Let me just reiterate how completely vulnerable I feel approaching a group of people who regularly go onstage and perform and sometimes are on my TV and phone at home and then suddenly are in the flesh and don’t know who the heck I even am.  It’s weirdly bizarre at best, and then there is also the very real possibility I am about to say something epically stupid.

I can’t explain what happened next.  Maybe it’s just a band-fan thing, I don’t know, but Nick – the lead singer – made eye contact with me and held out his arm like he was waiting to give me a hug.  And that simple, unexpected gesture put me at ease at the same time it made me clam up because of the imaginary pedestal I put these people on.

I’m not even sure I said any words.  I hope I said hello and introduced myself.  I don’t know.  Because Concert Buddy swooped in as Nelson extended the same gesture to her and explained that we were the ones who delivered the cookies and we wanted to introduce ourselves.  “There’s cookies?” Nelson said, and then Plotkin or someone confirmed that there were cookies.  And the guys – Dreamers – were super sweet.  Again, I’m not sure I said a single word due to my state of star-struck awe, but I do remember leaving the conversation feeling better about the whole thing.

We said we were looking forward to the show and then excused ourselves.  Concert Buddy leaned in and said, “Best to keep it short and sweet.  Don’t want to overwhelm them, you know?”

I looked around at the out-of-control and wildly insane crowd of 50 people and observed, “Yeah, I really don’t think that’s a problem for them yet.  Maybe one day!”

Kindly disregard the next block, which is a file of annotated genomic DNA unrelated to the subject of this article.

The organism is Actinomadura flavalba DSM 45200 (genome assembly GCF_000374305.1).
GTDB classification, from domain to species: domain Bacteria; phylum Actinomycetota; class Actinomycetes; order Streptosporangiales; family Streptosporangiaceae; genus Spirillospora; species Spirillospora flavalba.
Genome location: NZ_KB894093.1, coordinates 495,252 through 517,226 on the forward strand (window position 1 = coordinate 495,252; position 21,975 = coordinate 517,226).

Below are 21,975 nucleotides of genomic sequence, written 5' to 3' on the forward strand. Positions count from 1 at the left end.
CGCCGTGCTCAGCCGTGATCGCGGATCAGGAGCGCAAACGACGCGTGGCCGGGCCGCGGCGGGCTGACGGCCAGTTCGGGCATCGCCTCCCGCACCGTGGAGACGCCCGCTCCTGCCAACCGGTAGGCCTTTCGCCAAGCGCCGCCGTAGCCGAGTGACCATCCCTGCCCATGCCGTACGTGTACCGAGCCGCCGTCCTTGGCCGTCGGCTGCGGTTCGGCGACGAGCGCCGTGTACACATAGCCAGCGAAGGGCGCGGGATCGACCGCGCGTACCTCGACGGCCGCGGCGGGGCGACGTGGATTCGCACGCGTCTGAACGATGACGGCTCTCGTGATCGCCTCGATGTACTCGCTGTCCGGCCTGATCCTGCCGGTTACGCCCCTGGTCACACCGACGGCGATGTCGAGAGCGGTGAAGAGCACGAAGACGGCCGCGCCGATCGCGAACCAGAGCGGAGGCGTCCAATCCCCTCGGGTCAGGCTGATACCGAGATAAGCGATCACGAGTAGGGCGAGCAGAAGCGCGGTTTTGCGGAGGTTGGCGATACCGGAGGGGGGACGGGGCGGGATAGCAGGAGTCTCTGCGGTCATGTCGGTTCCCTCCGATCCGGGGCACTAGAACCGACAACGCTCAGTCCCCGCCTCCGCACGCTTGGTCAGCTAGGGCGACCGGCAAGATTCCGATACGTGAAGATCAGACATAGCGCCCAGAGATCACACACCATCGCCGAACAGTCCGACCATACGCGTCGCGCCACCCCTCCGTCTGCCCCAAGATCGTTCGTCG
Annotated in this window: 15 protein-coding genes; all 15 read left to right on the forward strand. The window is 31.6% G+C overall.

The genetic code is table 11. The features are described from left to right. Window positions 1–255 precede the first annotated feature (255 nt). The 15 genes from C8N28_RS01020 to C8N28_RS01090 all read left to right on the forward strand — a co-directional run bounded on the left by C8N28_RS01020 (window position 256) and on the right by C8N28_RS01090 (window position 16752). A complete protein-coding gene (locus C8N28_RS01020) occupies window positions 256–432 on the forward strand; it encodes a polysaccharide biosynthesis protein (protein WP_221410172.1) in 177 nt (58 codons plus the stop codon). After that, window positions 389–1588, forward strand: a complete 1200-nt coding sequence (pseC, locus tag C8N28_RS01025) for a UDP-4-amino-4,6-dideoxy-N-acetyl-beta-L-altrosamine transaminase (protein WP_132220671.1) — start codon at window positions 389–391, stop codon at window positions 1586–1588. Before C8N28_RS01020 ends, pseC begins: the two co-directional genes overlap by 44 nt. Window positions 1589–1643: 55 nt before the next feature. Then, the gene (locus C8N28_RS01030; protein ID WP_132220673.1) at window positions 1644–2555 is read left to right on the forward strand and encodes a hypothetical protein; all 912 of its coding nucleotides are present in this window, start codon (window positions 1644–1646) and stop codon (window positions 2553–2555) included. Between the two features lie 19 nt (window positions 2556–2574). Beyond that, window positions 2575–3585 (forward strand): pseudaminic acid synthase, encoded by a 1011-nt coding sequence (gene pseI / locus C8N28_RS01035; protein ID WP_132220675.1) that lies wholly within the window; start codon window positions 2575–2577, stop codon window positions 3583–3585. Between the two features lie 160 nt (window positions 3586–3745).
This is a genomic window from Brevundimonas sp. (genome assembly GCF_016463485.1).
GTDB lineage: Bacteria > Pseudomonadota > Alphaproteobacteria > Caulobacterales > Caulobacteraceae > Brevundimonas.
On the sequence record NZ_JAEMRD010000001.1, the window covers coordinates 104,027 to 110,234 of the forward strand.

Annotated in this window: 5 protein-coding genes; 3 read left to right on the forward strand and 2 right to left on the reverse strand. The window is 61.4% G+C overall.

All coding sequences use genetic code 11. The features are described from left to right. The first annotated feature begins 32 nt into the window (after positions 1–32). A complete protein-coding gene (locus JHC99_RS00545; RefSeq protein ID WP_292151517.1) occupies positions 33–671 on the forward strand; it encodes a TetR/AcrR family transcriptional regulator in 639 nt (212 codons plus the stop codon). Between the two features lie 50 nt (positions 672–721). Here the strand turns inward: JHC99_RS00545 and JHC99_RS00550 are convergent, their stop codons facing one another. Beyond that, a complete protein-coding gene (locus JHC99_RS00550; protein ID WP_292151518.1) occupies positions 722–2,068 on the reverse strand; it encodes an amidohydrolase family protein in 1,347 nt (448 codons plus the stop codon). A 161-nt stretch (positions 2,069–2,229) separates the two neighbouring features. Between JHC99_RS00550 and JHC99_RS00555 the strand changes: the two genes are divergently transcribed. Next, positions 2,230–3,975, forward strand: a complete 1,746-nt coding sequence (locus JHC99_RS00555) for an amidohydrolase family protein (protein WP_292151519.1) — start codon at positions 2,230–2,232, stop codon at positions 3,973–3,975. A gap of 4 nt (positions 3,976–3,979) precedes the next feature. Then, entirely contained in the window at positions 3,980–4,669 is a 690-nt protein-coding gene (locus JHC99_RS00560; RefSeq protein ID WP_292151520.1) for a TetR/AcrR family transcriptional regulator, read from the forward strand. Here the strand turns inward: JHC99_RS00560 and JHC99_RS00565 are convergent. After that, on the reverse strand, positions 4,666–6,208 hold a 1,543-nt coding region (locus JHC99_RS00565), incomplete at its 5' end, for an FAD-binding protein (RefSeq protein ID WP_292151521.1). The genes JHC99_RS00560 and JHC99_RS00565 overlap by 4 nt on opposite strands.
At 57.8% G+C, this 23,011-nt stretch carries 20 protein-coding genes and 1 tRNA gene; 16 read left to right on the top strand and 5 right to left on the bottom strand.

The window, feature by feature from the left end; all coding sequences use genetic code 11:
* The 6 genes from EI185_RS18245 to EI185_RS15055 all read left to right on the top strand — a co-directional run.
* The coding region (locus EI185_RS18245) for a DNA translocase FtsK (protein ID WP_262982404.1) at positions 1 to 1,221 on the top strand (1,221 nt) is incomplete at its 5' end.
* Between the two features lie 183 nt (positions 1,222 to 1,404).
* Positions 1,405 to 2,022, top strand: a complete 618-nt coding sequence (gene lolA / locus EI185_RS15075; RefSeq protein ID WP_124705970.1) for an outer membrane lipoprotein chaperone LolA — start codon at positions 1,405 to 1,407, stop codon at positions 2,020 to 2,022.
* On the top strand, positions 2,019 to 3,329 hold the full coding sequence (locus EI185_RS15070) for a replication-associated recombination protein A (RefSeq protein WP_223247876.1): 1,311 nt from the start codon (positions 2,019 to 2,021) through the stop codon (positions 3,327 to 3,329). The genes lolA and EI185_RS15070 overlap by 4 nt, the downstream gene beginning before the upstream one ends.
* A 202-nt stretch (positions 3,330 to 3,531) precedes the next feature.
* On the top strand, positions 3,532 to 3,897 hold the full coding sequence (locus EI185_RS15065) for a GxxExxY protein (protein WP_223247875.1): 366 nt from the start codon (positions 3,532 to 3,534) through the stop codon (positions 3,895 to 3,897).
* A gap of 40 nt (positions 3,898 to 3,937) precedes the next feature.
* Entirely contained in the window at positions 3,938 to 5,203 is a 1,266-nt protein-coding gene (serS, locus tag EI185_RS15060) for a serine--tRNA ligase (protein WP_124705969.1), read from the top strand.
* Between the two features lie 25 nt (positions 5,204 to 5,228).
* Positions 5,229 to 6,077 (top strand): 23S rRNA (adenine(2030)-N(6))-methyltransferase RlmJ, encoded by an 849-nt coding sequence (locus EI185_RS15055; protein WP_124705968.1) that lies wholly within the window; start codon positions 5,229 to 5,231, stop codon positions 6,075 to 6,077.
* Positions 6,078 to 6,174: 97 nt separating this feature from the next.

“Sorry about taking over earlier,” she said, referencing to swooping in with Nelson.  “I hope you didn’t mind.”

I laughed as the next band, Arkells, was setting up.  “No, of course I didn’t mind.”  Then I wondered if I could ever be that confident person again who didn’t care if people were in bands or not.  It didn’t seem to fit.  I was going to need a drink or I would never loosen up.

A few more people filed in, making the total count to around 100, and most of them were filling the small pit below the stage.  Arkells had a greater following, from what little bit of research I had done before the show, and I was looking forward to their set.  It didn’t hurt their lead singer, Max, was super attractive and had more than enough charisma to fill the entire room.  The set was lively and fun, and though they had fans who had traveled out of state to see them that night, Max made the comment this show reminded him of the shows they used to do in their hometown, and I immediately thought “small, and probably in someone’s Basement.”  But if the band was bothered by this, they didn’t let it show.  It was one of the best sets I had seen post-Airborne, with enough heart and pageantry to more than make up for the lack of a crowd.  And I instantly had respect for them, that they would put so much heart and soul for such a small audience.

Something about live music has this transcendent effect on me that I forget about until I’m at a show.  The loudness of it, the revelry, the lights and colors and expressions of art happening right in front of you just hypnotizes me and sends me to a kind of sacred space in my head where the music drowns out the anxious chatter and the spotlights chase the darkness away.  It’s cathartic and wonderful and I kept thinking it’s too bad I don’t do this more often.  It’s too bad I let myself get in the way.

After the Arkells’ set was over, I headed for the bar and very bravely asked the stranger behind the counter for a whiskey and Coke.